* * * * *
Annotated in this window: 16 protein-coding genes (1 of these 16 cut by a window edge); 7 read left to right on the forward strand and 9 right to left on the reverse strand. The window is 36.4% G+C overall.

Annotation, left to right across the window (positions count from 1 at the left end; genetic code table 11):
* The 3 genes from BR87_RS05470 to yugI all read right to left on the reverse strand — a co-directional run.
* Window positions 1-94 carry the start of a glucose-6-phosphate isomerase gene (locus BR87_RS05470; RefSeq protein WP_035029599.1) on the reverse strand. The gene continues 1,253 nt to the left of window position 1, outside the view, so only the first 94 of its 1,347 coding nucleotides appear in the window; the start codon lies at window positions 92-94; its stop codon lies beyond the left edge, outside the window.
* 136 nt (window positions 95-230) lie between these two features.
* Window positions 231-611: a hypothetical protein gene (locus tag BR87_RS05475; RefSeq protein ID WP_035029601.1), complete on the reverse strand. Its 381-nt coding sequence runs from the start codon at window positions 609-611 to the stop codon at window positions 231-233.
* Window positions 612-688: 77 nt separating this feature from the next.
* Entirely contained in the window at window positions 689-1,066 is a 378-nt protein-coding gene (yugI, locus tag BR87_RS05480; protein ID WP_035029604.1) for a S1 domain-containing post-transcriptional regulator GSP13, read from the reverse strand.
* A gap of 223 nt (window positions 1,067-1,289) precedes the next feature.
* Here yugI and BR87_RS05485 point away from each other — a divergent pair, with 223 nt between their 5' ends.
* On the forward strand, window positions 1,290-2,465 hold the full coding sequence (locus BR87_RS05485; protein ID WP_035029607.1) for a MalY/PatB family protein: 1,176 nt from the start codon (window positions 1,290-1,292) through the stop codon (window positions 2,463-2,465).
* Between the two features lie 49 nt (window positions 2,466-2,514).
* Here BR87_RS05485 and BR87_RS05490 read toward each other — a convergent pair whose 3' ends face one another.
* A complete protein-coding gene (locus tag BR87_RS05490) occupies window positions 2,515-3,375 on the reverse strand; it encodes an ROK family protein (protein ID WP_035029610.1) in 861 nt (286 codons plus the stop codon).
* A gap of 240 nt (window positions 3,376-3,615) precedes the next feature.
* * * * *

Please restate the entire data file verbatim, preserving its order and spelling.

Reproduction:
Annotated in this window: 16 protein-coding genes (1 of these 16 cut by a window edge); 7 read left to right on the forward strand and 9 right to left on the reverse strand. The window is 36.4% G+C overall.

Annotation, left to right across the window (positions count from 1 at the left end; genetic code table 11):
* The 3 genes from BR87_RS05470 to yugI all read right to left on the reverse strand — a co-directional run.
* Window positions 1-94 carry the start of a glucose-6-phosphate isomerase gene (locus BR87_RS05470; RefSeq protein WP_035029599.1) on the reverse strand. The gene continues 1,253 nt to the left of window position 1, outside the view, so only the first 94 of its 1,347 coding nucleotides appear in the window; the start codon lies at window positions 92-94; its stop codon lies beyond the left edge, outside the window.
* 136 nt (window positions 95-230) lie between these two features.
* Window positions 231-611: a hypothetical protein gene (locus tag BR87_RS05475; RefSeq protein ID WP_035029601.1), complete on the reverse strand. Its 381-nt coding sequence runs from the start codon at window positions 609-611 to the stop codon at window positions 231-233.
* Window positions 612-688: 77 nt separating this feature from the next.
* Entirely contained in the window at window positions 689-1,066 is a 378-nt protein-coding gene (yugI, locus tag BR87_RS05480; protein ID WP_035029604.1) for a S1 domain-containing post-transcriptional regulator GSP13, read from the reverse strand.
* A gap of 223 nt (window positions 1,067-1,289) precedes the next feature.
* Here yugI and BR87_RS05485 point away from each other — a divergent pair, with 223 nt between their 5' ends.
* On the forward strand, window positions 1,290-2,465 hold the full coding sequence (locus BR87_RS05485; protein ID WP_035029607.1) for a MalY/PatB family protein: 1,176 nt from the start codon (window positions 1,290-1,292) through the stop codon (window positions 2,463-2,465).
* Between the two features lie 49 nt (window positions 2,466-2,514).
* Here BR87_RS05485 and BR87_RS05490 read toward each other — a convergent pair whose 3' ends face one another.
* A complete protein-coding gene (locus tag BR87_RS05490) occupies window positions 2,515-3,375 on the reverse strand; it encodes an ROK family protein (protein ID WP_035029610.1) in 861 nt (286 codons plus the stop codon).
* A gap of 240 nt (window positions 3,376-3,615) precedes the next feature.